To stay true to the spirit of the story, the record starts with a song called Oh What a Merry Christmas Day. This song will be stuck in your head for ages. Telling of what Christmas should be these are the ideals we reach for every year.
Money Lessons from A Christmas Carol
The record we always talk about was produced by Disneyland Records and called Dickens’ Christmas Carol by the Walt Disney Players. Three songs; Money, This is the Way Christmas Ought to Be and Being Tight is Not All Right teaches the role of money in all our lives and how its necessary to share it. Charity and giving is always a strong lesson for kids and grown ups alike. In fact, when Charles Dickens wrote A Christmas Carol it was to inspire a sense of hope to the “surplus population.” As a child at age 12, Dickens had to work in a factory when his father was taken to debtors’ prison. As an author, even then on hard times, Dickens was very aware of the disparities between the classes and felt a responsibility to bring them to light.
Walt Disney is often compared to Dickens in regard to his work ethic, vision, understanding, and feelings of social responsibility. While Scrooge has some pretty stringent money beliefs, the main lesson about Money in the Christmas Carol is that it is there to support everyone and deserves your respect. It can be used for good, to help others. It can be used to enjoy life, by using what little you have to bring people together at Christmas. Like Scrooge’s nephew, Fred, played by Donald Duck in his happiest role, shows us, it can help add love and merriment even in the worst of times. Scrooge finally feels what giving feels like when he buys the Christmas meal for the Cratchit family. There is so much good money can do that Scrooge must learn stashing it away while those around him suffer hurts not only others but himself.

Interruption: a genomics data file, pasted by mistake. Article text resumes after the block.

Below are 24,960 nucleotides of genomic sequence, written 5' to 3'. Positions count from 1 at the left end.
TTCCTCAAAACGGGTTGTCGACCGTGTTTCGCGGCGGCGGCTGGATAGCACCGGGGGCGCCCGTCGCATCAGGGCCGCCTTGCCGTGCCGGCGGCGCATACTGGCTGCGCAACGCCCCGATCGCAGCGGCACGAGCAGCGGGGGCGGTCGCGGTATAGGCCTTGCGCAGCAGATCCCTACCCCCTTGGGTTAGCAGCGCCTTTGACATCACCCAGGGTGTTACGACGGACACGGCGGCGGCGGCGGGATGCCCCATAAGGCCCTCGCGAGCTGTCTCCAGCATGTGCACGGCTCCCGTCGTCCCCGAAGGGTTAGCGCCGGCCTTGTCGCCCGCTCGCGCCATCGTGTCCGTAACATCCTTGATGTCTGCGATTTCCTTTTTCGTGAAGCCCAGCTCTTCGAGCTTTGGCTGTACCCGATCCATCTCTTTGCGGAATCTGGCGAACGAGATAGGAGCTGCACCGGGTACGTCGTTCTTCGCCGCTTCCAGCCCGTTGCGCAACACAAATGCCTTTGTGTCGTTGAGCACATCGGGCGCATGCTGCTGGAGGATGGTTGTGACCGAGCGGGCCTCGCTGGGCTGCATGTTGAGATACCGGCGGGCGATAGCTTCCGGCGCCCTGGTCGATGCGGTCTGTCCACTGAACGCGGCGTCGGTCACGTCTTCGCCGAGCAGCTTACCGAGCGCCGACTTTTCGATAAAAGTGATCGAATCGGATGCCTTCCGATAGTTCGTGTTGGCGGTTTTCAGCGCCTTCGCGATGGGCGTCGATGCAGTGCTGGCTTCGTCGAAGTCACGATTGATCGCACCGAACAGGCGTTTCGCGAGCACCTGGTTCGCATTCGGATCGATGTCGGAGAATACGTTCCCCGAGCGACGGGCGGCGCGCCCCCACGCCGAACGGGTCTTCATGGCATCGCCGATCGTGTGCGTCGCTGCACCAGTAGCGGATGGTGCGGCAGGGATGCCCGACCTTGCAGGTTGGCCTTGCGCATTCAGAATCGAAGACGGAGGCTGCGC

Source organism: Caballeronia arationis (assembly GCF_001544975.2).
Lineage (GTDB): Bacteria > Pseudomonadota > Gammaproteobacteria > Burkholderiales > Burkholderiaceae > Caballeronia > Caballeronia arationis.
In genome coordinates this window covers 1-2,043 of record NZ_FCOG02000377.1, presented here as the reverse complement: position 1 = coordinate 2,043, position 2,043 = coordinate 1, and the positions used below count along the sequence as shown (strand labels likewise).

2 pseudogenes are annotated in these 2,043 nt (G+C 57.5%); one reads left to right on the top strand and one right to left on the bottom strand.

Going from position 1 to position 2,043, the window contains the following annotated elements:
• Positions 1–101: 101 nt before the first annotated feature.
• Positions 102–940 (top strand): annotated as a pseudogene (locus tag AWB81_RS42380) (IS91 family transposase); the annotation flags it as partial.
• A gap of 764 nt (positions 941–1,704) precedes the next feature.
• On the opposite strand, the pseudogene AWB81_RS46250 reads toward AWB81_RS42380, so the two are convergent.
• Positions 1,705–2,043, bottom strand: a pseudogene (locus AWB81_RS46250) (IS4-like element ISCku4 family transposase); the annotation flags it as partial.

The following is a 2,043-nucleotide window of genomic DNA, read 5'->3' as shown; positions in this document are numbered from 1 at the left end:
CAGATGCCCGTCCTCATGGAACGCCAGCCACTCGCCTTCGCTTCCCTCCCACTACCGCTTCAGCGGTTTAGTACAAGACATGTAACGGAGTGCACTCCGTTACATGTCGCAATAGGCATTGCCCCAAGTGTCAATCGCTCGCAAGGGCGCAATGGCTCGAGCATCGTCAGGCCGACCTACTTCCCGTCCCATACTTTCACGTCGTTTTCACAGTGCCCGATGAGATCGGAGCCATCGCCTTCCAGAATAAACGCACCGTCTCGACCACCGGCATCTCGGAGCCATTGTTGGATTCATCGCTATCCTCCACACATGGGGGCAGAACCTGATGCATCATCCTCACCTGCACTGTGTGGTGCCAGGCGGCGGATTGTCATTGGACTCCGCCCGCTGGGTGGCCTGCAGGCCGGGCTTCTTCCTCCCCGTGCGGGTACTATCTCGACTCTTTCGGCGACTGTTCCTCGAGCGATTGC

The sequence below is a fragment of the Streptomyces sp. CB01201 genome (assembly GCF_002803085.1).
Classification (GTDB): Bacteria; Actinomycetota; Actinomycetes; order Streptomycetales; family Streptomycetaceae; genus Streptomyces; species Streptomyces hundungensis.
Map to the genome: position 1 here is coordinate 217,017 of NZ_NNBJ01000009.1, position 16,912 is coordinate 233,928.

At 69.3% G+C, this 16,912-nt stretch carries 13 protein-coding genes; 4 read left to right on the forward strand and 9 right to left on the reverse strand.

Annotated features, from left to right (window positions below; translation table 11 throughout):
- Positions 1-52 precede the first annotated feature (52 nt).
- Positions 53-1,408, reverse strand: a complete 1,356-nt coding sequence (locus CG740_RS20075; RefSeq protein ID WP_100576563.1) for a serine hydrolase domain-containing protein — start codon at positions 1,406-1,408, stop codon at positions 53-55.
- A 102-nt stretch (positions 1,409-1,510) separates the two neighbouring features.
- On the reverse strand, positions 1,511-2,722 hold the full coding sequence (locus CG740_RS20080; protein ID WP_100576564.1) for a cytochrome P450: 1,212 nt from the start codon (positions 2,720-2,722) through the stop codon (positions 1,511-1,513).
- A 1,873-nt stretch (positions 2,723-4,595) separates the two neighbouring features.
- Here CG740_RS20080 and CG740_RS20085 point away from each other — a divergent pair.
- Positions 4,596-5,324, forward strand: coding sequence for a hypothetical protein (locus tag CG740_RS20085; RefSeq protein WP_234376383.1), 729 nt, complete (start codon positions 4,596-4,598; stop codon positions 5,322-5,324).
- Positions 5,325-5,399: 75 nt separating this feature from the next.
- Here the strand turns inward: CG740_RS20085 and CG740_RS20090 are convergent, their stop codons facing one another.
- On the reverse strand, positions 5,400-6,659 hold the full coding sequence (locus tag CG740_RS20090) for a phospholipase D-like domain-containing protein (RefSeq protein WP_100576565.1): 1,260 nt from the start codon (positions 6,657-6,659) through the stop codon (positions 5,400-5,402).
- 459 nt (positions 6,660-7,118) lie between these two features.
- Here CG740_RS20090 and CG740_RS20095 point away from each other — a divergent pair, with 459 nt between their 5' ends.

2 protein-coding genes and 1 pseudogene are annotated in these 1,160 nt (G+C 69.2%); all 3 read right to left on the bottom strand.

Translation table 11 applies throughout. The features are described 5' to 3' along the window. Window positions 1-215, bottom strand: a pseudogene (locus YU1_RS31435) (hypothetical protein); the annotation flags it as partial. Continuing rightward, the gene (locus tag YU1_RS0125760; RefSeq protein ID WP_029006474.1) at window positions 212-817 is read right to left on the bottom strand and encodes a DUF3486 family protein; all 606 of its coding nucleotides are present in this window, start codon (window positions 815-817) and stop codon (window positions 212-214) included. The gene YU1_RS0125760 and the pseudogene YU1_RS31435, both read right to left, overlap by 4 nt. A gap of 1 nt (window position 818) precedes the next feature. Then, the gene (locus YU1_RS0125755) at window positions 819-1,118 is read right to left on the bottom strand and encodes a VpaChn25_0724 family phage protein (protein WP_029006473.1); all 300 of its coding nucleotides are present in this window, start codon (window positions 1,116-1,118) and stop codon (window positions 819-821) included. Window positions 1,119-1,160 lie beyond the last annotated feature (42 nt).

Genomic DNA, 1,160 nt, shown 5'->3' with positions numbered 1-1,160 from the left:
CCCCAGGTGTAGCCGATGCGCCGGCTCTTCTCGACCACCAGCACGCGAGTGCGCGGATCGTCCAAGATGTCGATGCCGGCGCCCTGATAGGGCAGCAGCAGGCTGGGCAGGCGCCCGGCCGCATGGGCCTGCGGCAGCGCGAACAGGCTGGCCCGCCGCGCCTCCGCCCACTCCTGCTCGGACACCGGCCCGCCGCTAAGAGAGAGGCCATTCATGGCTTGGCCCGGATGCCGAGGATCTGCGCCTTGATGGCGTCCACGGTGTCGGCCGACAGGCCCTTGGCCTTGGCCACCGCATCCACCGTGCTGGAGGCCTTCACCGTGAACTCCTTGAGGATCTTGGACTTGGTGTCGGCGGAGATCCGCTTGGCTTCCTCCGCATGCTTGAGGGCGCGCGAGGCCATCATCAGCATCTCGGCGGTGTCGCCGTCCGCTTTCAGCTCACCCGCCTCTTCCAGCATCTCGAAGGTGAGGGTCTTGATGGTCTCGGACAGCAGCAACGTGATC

The lesson? Money is worthless if you do nothing with it.
The Importance of Family in A Christmas Carol
We learn so much from the Cratchits in A Christmas Carol. In Mickey’s Christmas Carol we see Mickey go to work every day, to a place without heat, and plead for just one day off to spend with his family. This will cost him half a day’s pay. He comes home to a small meal prepared with love by a wife trying to do her best tending to children. Among them, Tiny Tim, a sick invalid that needs more care than anyone in the family can give. But does Tiny Tim care? No. This is a family built on love. We Have Love is another song on the record and one that everyone should listen to.
We also see that it’s family who will remind you of what’s important when you’ve gone too far astray. Thankfully Scrooge has his nephew to keep harassing him, with his best interests at heart of course. But you can’t get blood from a turnip. As the reader, watcher, and listener of this story, we are literally asking Scrooge to give credence to something he has never experienced. From a loveless, sad and neglected childhood himself he doesn’t see family as a source of strength, love or even as part of who he is. It is not until he is shown the Cratchit family that he begins to see something new.
The lesson? Investing in the common welfare of yourself, your family and those around you makes you rich. It will help you see things you never knew existed.